Row with long, strong, and deep strokes. This is especially important for catching uninterrupted waves. You have to give everything you have when paddling, especially when you feel the tail of your surfboard rise and push: this is a key moment to "stick" to it. Position on your surfboard when paddling is key. Correct paddling technique is not only done with proper strokes and strokes, but also with the correct position of your body on the surfboard. The correct position on the surfboard is when your chest is perfectly centered in the width of the board, and when you are at the correct height. Keep your head up (pretending there is a soccer ball between your chin and the surfboard). Surfer A Surfer A paddles with long, strong, deep strokes, and is correctly positioned on his surfboard, with his nose about 1 inch out of the wave. Two seconds later, surfer A has risen onto the face of the wave. When the wave "lifts" you, it would normally create more space between your nose and the water. But Surfer A keeps his head down at this critical moment, putting more weight toward the front of his surfboard. This weight makes the difference between "sticking" to the green wave or going over it. Surfer B Surfer B paddles short, shallow strokes and sits too far back on his surfboard, causing his nose to protrude significantly. Two seconds later, Surfer B stands upon the face of the wave. The space between your nose and the water becomes even larger as you ride up the wave. Surfer B is too far back on his surfboard and does not bring his head close to his board during this critical moment. It is impossible for you to "stick" to this wave and you will pass over it. Your head and the top of your shoulders probably weigh 20 kilos or more. Imagine the difference that bringing your head lower and closer to the surfboard can make when you get up on a wave. This is really what helps you catch, hit, and go down that "hill" or "ramp" moving forward. Many beginners get used to being pushed by their coaches in waves that are not broken, which is great for practicing. But when you get pushed, you don't necessarily have to lower your head to put the weight on the front of the surfboard. If you feel frustrated that it is difficult to catch green waves without your surf coach, you should know that shifting the weight of your head towards the surfboard is the secret to catching easy waves on your own.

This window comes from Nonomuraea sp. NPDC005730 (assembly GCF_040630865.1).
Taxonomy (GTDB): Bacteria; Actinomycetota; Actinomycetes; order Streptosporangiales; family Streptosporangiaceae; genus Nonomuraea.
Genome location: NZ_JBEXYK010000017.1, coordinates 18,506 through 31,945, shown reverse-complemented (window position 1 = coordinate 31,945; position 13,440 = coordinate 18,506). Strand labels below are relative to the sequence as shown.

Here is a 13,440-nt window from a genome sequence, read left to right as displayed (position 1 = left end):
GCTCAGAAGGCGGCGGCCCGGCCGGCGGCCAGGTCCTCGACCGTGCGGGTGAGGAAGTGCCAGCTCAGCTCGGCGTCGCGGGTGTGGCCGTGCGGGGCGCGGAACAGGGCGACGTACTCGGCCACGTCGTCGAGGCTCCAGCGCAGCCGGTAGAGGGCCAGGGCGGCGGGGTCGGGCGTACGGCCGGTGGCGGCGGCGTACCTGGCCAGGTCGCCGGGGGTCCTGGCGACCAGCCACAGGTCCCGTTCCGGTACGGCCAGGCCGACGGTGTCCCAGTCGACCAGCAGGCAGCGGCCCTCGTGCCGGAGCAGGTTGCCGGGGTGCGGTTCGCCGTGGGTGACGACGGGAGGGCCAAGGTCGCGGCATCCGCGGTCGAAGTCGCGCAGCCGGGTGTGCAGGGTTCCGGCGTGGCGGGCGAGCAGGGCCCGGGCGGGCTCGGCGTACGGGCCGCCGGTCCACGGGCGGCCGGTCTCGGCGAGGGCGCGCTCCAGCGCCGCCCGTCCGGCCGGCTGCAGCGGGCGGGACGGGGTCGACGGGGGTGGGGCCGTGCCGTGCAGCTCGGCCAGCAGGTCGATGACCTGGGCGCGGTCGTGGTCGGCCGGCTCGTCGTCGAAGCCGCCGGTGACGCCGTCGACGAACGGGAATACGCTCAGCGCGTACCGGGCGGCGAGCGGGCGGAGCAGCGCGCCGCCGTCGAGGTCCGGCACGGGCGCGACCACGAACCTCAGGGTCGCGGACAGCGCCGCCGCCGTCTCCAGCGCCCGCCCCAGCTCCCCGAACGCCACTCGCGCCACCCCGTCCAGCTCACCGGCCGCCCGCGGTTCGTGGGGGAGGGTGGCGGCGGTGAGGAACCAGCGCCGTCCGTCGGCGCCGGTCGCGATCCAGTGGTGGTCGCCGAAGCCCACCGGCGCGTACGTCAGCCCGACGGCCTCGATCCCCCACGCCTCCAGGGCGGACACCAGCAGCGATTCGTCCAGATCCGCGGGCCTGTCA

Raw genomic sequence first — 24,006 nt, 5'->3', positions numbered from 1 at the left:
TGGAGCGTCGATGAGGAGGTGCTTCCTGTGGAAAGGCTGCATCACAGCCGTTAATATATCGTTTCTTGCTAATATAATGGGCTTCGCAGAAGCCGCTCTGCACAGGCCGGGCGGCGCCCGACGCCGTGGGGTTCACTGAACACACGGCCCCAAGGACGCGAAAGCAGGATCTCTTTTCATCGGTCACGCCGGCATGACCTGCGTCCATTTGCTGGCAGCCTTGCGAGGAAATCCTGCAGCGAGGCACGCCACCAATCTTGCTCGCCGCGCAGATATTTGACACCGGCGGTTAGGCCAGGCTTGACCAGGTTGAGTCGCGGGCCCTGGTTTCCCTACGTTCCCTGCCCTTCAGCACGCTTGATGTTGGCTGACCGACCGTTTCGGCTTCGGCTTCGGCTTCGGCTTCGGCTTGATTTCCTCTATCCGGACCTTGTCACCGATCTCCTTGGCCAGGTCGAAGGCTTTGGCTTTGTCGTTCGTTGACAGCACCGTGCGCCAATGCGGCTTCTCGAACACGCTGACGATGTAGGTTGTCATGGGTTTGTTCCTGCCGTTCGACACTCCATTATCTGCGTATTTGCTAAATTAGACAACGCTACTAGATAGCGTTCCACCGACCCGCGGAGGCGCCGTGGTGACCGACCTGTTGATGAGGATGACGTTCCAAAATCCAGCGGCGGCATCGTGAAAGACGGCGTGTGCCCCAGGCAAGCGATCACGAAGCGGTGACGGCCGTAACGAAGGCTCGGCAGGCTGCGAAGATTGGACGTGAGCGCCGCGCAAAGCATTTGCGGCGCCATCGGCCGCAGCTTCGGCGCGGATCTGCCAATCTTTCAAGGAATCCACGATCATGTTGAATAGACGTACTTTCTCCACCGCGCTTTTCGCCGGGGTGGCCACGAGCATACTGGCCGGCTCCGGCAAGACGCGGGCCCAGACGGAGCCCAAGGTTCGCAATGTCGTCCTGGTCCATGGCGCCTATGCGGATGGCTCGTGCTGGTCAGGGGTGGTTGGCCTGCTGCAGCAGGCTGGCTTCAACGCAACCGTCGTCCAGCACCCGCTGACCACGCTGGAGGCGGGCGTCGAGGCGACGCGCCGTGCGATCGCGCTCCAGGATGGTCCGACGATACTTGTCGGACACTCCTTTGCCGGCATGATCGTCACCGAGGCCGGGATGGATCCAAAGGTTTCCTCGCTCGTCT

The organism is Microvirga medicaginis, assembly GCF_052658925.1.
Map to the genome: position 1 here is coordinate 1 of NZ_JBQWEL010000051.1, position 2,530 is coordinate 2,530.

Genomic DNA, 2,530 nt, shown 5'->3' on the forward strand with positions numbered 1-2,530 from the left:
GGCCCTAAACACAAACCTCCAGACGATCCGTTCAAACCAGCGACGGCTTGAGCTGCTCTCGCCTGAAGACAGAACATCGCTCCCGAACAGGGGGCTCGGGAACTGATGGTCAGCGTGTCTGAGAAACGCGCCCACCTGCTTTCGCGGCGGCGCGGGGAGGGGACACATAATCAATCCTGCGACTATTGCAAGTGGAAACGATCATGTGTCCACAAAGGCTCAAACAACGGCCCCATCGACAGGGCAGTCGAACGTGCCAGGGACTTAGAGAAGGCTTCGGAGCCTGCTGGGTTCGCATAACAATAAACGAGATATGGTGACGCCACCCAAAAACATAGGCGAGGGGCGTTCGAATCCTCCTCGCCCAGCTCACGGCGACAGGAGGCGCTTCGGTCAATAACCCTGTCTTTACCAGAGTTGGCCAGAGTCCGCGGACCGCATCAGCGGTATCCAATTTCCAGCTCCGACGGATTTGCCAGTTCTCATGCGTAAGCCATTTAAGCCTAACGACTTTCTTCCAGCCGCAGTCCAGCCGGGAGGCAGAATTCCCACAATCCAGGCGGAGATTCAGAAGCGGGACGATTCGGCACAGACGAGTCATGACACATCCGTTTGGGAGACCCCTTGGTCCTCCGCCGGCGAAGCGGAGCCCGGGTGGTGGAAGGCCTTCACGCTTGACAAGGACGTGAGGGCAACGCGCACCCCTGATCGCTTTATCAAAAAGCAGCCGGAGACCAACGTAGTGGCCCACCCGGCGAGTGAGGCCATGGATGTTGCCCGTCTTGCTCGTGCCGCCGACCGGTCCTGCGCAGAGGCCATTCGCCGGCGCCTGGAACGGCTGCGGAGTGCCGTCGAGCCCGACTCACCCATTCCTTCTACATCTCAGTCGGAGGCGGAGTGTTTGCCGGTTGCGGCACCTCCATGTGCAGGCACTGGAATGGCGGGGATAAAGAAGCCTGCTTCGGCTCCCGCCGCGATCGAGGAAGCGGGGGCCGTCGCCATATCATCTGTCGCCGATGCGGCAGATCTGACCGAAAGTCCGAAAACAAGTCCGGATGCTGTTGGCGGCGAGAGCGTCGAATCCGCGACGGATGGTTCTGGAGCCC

When to take off?